If a parent’s work schedule significantly impedes their ability to fulfill these responsibilities, it could affect custody arrangements. This is one reason why you want an attorney; you should have an advocate who can help you show that your best interests are aligned with your children’s at all times.
What are some helpful tips for parents with high-paying or time-consuming jobs?
Just because you have a bustling career does not mean that you cannot be a good parent. It simply means that you need to spend time considering the priorities of your children and your family.
Some other things to consider include:
- Communication and planning. Maintain open and honest communication with your co-parent. Plan and coordinate schedules in advance, including work commitments, parenting time, and other responsibilities. Utilize shared calendars or scheduling apps to stay organized. You can also choose to seek the help of a parenting coordinator. They are impartial professionals who will help parents work together effectively.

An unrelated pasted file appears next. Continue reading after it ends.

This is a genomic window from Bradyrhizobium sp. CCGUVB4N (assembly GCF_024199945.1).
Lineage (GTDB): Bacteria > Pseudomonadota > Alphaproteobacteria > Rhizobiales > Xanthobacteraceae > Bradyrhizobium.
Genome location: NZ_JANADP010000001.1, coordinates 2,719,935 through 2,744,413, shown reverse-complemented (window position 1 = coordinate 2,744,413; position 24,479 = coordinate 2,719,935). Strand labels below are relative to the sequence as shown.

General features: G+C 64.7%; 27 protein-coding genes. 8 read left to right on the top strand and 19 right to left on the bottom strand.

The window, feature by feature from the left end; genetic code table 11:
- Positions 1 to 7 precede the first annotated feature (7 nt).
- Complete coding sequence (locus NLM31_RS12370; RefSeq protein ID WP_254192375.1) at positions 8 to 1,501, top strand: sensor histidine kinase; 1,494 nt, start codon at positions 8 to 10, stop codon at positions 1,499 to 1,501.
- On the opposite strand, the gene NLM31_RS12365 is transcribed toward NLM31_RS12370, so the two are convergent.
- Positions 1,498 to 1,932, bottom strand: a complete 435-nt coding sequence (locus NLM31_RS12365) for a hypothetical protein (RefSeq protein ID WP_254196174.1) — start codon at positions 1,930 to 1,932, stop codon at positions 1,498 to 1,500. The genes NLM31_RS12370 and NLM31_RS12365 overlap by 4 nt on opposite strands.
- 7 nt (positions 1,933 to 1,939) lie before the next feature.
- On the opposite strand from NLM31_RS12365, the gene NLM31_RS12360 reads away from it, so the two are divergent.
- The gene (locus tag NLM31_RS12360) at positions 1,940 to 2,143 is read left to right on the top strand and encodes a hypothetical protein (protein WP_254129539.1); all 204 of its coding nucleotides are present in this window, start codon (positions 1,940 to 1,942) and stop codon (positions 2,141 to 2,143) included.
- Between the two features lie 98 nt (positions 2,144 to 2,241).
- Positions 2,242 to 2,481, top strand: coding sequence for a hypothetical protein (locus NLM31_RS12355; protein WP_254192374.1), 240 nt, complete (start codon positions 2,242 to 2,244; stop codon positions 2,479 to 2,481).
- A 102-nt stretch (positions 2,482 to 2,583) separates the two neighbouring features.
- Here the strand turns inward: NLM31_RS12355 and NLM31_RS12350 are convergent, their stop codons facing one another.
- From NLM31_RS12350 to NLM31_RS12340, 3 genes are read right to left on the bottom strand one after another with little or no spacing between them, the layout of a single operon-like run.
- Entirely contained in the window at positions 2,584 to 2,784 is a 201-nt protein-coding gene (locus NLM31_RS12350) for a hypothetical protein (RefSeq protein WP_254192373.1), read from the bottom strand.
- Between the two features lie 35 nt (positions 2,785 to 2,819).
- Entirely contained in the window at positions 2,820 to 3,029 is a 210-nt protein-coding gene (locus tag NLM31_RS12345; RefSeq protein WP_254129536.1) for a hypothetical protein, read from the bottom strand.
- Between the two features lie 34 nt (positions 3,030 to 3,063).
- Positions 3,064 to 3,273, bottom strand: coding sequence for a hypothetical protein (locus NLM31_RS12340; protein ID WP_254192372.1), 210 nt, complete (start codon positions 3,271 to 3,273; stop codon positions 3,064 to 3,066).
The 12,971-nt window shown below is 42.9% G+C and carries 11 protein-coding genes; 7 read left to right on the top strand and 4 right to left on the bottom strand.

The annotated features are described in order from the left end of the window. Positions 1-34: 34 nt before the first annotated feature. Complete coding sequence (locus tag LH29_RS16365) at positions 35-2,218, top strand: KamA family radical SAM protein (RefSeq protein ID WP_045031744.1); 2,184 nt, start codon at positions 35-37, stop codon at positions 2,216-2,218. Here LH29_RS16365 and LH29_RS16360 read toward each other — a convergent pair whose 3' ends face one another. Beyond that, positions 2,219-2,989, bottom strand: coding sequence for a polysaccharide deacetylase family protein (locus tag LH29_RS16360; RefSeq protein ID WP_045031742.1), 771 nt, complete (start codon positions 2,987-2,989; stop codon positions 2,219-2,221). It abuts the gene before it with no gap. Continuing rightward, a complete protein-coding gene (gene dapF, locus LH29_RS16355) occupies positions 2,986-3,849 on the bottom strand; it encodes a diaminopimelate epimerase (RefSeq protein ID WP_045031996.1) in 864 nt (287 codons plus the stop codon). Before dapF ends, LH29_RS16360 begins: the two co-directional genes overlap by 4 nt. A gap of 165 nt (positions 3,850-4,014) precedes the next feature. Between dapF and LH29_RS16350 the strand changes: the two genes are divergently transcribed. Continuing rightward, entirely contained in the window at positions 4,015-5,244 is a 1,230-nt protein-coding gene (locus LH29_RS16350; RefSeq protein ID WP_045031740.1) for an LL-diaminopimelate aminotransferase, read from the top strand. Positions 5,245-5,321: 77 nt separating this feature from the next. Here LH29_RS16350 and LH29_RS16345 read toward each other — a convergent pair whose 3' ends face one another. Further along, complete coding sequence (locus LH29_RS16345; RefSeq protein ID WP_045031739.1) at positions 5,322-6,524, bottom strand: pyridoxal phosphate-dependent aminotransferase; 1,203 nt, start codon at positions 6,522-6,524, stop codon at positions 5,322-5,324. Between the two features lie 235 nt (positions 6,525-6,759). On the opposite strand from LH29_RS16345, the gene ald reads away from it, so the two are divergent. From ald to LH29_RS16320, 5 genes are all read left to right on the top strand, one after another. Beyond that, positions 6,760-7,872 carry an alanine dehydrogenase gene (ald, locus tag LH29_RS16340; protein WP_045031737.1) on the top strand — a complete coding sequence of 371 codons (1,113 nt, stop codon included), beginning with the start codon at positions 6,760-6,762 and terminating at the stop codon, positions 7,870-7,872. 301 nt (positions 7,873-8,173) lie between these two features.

- Quality over quantity. Prioritize quality time with your child when you are available. Focus on creating meaningful and memorable experiences during the time you spend together.
- Delegate and seek support. If possible, delegate tasks and responsibilities both at work and at home. Consider seeking support from family, friends, or hired help to manage household chores or childcare duties when needed.
- Flexible work arrangements. Explore options such as flexible working hours, remote work, or job-sharing arrangements if they align with your job and employer. Negotiate for a work schedule that allows for more time with your child if you can.